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Attainment, ASN, Technology and the Pupil Equity Fund

by Paul Nisbet

on Mon Feb 20, 2017

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Scottish Government recently announced the new Pupil Equity Funding scheme which will provide £120 million direct to 2,300 schools across Scotland. The funding is based on the number of learners who are eligible and registered for free school meals and will be around £1200 per pupil. Should schools consider investing in Assistive Technology?

The proposal

  • Learners with Additional Support Needs have lower achievement than learners who do not have ASN.
  • Use of Assistive Technology can raise "raise achievement in the community of students with special educational needs" [1].
  • Access to and use of assistive technology is variable across Scotland.
  • Schools should use Pupil Equity Funding to invest in Assistive Technology, within a whole school digital inclusion strategy to enhance, extend and engage learning among all students including those with ASN .

[1] Hargreaves, A. & Braun, H. (2012). Leading for all page 53.

The detail

Attainment

The Scottish Government's recent publication of Achievement of Curriculum for Excellence Levels for 2016 contains some disturbing data regarding progress of learners with additional support needs. For example, at P7, less than half the learners who have ASN achieve the expected level for reading, compared to 82% of learners who do not have ASN. The figures for writing, listening and talking and numeracy are similarly concerning.

I focus on Primary 7 because it's a crucial year for learners - a young person who transitions to secondary school with poor literacy and numeracy is at a disadvantage form the very start. If technology can help a learner access the curriculum, they really need to have acquired the skills to use the technology in P7 and before they start secondary school.

ASN status

Reading

Writing

Listening & Talking

Numeracy

Additional support needs

45%

37%

55%

43%

No additional support needs

82%

75%

86%

77%

Unknown1

57%

50%

61%

53%

All pupils

72%

65%

77%

68%

Assistive Technology

In a previous blog, I noted research carried out by Professor Andy Hargreaves, a member of the International Council of Education Advisers that is advising the Scottish Government on the National Improvement Framework. He writes that:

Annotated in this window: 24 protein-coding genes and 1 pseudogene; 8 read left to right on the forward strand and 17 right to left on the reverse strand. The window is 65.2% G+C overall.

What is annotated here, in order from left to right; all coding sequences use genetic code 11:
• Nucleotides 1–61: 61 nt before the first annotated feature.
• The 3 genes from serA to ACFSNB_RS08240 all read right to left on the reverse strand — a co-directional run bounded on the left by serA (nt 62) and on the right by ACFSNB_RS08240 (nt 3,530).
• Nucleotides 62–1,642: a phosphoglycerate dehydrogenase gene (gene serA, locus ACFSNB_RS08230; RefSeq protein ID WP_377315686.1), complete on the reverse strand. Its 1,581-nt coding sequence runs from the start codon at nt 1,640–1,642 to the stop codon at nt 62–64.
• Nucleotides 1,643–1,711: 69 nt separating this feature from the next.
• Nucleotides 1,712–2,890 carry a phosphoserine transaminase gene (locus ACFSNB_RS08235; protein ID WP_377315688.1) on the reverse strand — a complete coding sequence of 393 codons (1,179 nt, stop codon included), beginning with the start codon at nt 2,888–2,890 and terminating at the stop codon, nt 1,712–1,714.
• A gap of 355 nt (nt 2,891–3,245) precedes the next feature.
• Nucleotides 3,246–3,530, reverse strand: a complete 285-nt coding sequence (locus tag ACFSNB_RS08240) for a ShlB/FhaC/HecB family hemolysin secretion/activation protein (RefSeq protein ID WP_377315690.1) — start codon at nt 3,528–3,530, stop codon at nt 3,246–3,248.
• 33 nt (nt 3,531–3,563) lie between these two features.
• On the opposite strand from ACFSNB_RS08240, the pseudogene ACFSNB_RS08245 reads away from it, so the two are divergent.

Assistive technologies, the results of this study show, can increase participation, enhance inclusion, develop positive identity and self-confidence and raise achievement in the community of students with special educational needs.

So for example:

  • If you have difficulty reading, you might use a computer reader.
  • If you find it hard to hold a pencil or write , you can type on a device and improve the legibility of what you write.
  • Those of us who have difficulty with spelling can use spellcheckers to improve our accuracy.
  • If you have difficulty with keyboarding or computer access, you can use alternatives (I use speech recognition software and a mouse with my left hand, because I get pain in my right arm when I type and use a mouse.)

Access to technology

However, we know that access to Assistive Technology varies across Scotland:

  • Only half of Scottish schools use Digital Question Papers in SQA examinations.
  • In a 2015 survey, practitioners reported that only one third of school computers have text-to-speech software installed (despite Scottish Government guidance that all computers should have a text reader and the free Scottish voices).

Lack of technology resources is one reason for this variability: the final report of the Round Table meetings commissioned by Scottish Government following the introduction of National Literacy Units reported that

it was apparent that there is significant variability in access to technology between schools in the same area and between schools in different parts of Scotland.

(EXECUTIVE SUMMARY DISCUSSION OUTCOMES: ROUND TABLE EVENT RELATING TO SUPPORT FOR DISABLED LEARNERS IN NATIONAL LITERACY UNITS August 2014, Ashbrook Research & Consultancy Ltd).

 

Pupil Equity Fund

Which brings us to the Pupil Equity Fund.

If there is an achievement gap between learners with and without ASN; and assistive technology can help bridge this gap; can we then use Pupil Equity Funding to invest in accessible digital technology to support learning?

The Pupil Equity Fund is not aimed at learners with Additional Support Needs (why not? there is clearly a gap in attainment related to ASN as well as to poverty?), but many learners with ASN are also eligible for free school meals and therefore interventions funded by PEP to raise attainment should impact on learners with ASN.

I am not suggesting that schools use their PEP funding to buy every child an iPad (or indeed, a Chromebook or a Windows laptop), but rather that investment in assistive technology should be one of the interventions that are considered by schools when planning for the next academic session.

For example, schools might develop an inclusive digital leaning plan that considers access and use of technology in teaching and learning by staff, students and parents; and/or a strategy to introduce digital curriculum resources to assist in effective Universal Design for Learning; and/or a programme of support and professional learning opportunities for staff; and/or participation in the Digital Schools Award Scotland.

The Pupil Equity Fund offers (some) schools a rare opportunity to address the variations in digital teaching and learning and uneven access to assistive technology. Let's not waste it.

Tags: attainment, pupil equity fund

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